Here are a couple of short excerpts from it. One of the things he said was, "The information society will be dominated by groups of people who are most skilled at manipulating the media for their own ends." That was foretelling what happened with Trump and the idea of manipulating the media. And then he talked about the way to deal with these attacks on the credibility of the science world is to develop these single, authoritative voices for each discipline. And he said, "Over time, build a news bureau of experts and turn it into a kind of Good Housekeeping Seal." That's something from our generation that today's youth don't even know about. When we were growing up, the Good Housekeeping Seal of Approval was the singular voice of validation. That's what's been needed. But there was no plan.

When the pandemic broke out, there should have been a contingency plan. We should have had a plan for what we would do if we ever elected an anti-science president. Within days of coming into office, Trump took us out of the Paris Accords. How bigger a flare did you need to know that you've got an anti-science president? Never had a science adviser and scoffed at the whole science world.

When I did my film Flock of Dodos , I was involved with the people in Kansas who were trying to beat back this intelligent-design movement. In the summer of 2006, the Discovery Institute was pouring money into Kansas to support these people running for the school board who were openly, avowedly pro-intelligent design to undermine evolution. I kept writing emails to people at National Academy of Sciences and AAAS, specifically Bruce Alberts, then the head of the National Academy of Sciences. I said, why aren't you guys out here with your millions of dollars helping to defend science? And they just said, we don't do that. That's politics. We don't get into that; we're science organizations. We promote science.

Well, now the barbarians are flooding in through the gate and there hasn't been a plan and there still isn't a plan. And the last thing to say on how bad it is, just one symptom of it, is that as soon as the Biden team got going, they began holding these press conferences on TV. Look at the graphics from those things and what you see are three characters there. There's Anthony Fauci, Rochelle Walensky, and Andy Slavitt, and then Jeffrey Zients. You don't do that. Read The One Thing, a best-selling book from the business world about how people need the singular narrative. You have one spokesperson; you don't put three on the screen. You're confusing people from the outset. Mixed signals. Oh my goodness — such a fundamental lack of intuition.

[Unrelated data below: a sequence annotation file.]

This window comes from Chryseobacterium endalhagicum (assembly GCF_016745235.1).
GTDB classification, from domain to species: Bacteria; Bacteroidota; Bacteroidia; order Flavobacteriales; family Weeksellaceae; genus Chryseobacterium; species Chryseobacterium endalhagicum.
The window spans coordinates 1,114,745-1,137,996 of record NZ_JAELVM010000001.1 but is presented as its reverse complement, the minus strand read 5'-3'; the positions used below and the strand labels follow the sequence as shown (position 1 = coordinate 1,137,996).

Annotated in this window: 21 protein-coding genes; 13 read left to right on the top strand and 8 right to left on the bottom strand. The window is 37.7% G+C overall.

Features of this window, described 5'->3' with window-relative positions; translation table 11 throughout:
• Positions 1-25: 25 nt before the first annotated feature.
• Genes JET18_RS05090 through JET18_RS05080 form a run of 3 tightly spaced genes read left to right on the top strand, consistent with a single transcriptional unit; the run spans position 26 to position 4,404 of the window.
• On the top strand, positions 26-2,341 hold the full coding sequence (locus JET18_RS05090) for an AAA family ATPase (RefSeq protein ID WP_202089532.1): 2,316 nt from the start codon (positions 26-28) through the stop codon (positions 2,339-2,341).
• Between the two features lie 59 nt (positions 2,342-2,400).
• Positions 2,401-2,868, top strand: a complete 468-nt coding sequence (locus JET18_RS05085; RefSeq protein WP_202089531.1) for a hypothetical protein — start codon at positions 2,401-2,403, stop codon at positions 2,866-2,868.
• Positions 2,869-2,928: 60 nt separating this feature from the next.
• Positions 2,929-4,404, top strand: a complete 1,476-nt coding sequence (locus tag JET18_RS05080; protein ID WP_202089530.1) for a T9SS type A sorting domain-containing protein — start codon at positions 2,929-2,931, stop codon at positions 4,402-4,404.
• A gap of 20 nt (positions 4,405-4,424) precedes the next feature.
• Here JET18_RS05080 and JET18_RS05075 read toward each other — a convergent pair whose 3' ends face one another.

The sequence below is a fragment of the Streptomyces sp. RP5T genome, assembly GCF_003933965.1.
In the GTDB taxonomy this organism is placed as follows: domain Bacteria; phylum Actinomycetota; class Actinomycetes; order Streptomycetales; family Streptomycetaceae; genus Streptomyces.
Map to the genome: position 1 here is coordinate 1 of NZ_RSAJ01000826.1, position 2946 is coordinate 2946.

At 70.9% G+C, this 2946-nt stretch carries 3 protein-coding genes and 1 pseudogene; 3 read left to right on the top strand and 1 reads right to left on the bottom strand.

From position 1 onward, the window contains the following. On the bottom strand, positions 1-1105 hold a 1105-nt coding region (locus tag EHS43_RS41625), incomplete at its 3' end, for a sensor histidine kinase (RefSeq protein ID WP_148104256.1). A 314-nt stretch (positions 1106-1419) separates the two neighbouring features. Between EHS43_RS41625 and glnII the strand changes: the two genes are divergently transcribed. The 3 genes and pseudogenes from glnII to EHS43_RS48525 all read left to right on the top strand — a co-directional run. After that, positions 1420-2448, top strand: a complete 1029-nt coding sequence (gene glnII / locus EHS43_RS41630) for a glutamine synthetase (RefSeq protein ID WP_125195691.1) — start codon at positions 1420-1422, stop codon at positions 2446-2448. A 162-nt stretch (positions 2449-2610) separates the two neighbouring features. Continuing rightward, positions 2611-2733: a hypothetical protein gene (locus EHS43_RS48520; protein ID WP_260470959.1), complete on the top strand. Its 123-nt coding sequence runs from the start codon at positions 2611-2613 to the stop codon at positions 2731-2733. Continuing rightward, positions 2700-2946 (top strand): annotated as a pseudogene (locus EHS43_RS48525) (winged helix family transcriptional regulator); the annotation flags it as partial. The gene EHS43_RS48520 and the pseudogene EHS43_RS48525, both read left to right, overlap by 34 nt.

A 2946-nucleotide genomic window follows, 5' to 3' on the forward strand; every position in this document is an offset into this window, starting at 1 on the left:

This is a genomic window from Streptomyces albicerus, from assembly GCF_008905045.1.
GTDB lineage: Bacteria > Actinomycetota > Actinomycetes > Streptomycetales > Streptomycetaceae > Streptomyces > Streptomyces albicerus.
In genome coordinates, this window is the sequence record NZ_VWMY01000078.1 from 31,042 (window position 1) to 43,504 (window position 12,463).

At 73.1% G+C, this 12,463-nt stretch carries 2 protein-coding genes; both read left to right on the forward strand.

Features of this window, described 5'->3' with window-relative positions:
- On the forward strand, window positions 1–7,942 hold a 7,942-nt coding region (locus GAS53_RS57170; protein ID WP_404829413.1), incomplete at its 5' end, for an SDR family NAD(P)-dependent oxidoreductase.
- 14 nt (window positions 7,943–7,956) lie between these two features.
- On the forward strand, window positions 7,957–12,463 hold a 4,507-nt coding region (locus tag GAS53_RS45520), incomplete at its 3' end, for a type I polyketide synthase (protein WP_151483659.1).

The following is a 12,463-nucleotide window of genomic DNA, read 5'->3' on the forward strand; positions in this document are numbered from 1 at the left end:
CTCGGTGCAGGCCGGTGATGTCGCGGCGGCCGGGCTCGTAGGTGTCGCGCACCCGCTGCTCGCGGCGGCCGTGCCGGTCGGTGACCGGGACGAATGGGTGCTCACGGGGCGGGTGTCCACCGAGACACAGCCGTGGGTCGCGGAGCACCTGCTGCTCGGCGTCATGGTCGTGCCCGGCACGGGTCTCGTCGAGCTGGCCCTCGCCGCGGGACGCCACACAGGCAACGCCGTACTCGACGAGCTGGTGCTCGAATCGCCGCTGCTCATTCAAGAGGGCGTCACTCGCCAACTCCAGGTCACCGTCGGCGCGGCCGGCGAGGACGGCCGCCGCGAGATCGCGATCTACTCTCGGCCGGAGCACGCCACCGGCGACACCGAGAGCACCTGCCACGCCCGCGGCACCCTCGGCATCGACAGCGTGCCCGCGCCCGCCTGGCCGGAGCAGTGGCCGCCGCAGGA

The problem is too many PhDs in the kitchen. I'm sorry, but the PhDs have got to get out of the room when it comes to communication. It's the Hollywood people who do this, and it's laughable when you're in Hollywood. You know, they laugh at film school graduates and the highly educated. You can't do everything with an advanced education. There are some things in our society you can't do so well, and you've got to respect that.

Topol: You are a gem, Randy. I hope some of the people in our public health agencies who are still trying to manage this pandemic will hear this. You have a great impact on people to try to get the story, get ahead of it, get it right, get it so that people really listen to it. That's what this is about.

Olson: I have one last tidbit here for your cohost Abraham Verghese and his wonderful book, The Tennis Partner . The ABT template originates, as far as I can tell, with Frank Daniel, one of the great screenwriting instructors who was at USC when I got there. I took his script analysis course, and in 1986 he gave a speech that included two paragraphs that are the source for the ABT dynamic. In the first paragraph, he says very simply that monotony is a problem in first drafts. He's talking about screenwriting, but it applies to everything. There are several reasons for it. One is that the scenes follow in the forbidden pattern of and then..., and then..., and then.... That's how people start telling stories, and it's in the revisions that you start to get the buts and the therefores that turn it into a story.

I loved Abraham's book. I'm an avid tennis player myself, so I just ate it up. But on page 30, he tells this great anecdote. He came home one night and his two kids, ages 5 and 7, were telling him the whole story of the latest episode of Batman and Robin. The 7-year-old was telling the story, but every so often he would pause, and as Abraham said, the 5-year-old would jump in, and when he did, he would say "and then..., , and then ..., and then .... And that just shows you that at 5 years old, you're at that same place everyone is with first drafts. You begin with that, with all the information, and the ABT template is about moving it further. That's what comes with age. You develop this ability to shape things into the story, the very story Obama talked about — that his job as the president was to tell a story to the American public. It's about having that ABT structure to it. So that's how universal it is. Please tell him that I love The Tennis Partner.

Topol: I will, and I'm sorry he couldn't join us today. I know he's going to love hearing that, and I've loved hearing from you today. I will look forward to more of that in the future. Randy "ABT" Olson, we can all learn from you. Thanks so much for joining us today.

This podcast is intended for US healthcare professionals only.